“How are you?” — What does it mean when you first see someone you know and say, “How are you?” Is it a greeting, like “hello”? or are you actually interested in that person’s well-being? In most cases “How are you?” is just a conversation starter.
Indonesians use a similar phrase, which, when translated literally, means “What are the news?”. Here too, it is nothing more but a conversation starter, answered by either “Baik” (good), “Baik, baik saja” (just fine), or “Biasa-biasa saja” (as always). The latter is slightly sloppy and should only be used among friends. So a conversation goes:
- Apa kabar?
How do you do?
- Baik-baik saja.
Is there something missing? Don’t you have to ask back “And you?”. No. Not in Indonesia. Nobody does it. You’re perfectly polite by not asking back.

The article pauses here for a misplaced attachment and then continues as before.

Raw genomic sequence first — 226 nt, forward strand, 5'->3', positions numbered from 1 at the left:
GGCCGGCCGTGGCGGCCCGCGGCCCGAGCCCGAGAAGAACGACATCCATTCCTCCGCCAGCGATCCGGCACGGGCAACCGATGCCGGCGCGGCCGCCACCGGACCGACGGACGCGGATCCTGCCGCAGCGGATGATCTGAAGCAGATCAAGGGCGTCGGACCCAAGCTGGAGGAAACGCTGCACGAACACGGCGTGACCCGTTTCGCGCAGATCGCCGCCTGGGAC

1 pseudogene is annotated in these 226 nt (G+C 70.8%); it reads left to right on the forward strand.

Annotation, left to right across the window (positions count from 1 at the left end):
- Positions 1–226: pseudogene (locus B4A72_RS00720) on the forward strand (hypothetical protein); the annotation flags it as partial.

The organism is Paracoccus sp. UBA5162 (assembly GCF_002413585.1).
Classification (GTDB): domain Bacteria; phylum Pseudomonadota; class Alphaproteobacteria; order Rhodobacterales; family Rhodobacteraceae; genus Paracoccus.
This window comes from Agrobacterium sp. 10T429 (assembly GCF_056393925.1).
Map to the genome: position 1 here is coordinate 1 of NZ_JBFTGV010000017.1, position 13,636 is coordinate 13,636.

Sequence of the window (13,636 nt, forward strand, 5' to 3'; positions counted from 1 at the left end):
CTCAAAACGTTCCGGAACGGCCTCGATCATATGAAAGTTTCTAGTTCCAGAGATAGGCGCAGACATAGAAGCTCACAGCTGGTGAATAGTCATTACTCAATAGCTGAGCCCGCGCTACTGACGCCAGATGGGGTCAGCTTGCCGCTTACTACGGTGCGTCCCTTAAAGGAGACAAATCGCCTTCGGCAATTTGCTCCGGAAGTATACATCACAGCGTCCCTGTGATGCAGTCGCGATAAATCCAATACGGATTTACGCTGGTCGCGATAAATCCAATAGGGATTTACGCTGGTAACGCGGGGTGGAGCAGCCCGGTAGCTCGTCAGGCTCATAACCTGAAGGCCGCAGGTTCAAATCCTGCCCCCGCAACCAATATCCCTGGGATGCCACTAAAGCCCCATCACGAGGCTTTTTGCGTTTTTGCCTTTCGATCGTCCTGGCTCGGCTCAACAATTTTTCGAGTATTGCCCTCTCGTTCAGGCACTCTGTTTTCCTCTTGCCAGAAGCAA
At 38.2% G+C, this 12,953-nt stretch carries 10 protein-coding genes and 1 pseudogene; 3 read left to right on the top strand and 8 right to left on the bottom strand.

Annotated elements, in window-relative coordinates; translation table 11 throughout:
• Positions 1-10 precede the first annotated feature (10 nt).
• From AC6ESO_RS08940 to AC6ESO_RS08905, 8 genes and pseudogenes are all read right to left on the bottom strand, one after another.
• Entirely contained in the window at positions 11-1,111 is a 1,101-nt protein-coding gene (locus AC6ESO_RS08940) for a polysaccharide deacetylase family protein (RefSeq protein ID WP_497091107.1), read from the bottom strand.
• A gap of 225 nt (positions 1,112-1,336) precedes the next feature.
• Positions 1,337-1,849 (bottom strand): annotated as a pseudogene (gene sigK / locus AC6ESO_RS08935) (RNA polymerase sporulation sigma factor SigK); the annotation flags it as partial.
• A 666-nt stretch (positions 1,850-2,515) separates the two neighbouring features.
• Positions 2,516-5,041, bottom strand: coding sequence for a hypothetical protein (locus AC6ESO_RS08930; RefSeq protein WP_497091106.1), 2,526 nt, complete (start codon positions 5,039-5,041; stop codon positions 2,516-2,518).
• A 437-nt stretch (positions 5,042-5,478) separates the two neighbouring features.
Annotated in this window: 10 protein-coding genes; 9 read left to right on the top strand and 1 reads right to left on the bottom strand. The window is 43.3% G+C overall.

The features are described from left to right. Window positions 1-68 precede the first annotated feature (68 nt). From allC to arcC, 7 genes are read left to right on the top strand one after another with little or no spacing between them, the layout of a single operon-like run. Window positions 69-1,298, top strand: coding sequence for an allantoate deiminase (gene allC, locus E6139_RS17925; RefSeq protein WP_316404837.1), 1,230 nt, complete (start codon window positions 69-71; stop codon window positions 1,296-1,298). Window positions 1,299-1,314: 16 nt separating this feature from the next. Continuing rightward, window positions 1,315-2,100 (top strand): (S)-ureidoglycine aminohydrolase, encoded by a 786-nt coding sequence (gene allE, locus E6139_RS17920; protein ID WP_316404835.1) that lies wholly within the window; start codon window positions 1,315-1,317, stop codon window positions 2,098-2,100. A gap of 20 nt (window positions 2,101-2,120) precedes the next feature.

An alternative answer, appropriate when you bump into someone you know, is to ask where she is going to. Here again, the person does not really want to know where you are going to.
- He, Agus. Mau ke mana?
Hey, Agus. Where are you going to?
- Ke kampus.
To the campus (i.e. the university)
You can also answer “Tidak ke mana-mana” (no where in particular), “Jalan-jalan saja” (I’m just going for a stroll), or “Makan angin” (getting some fresh air).
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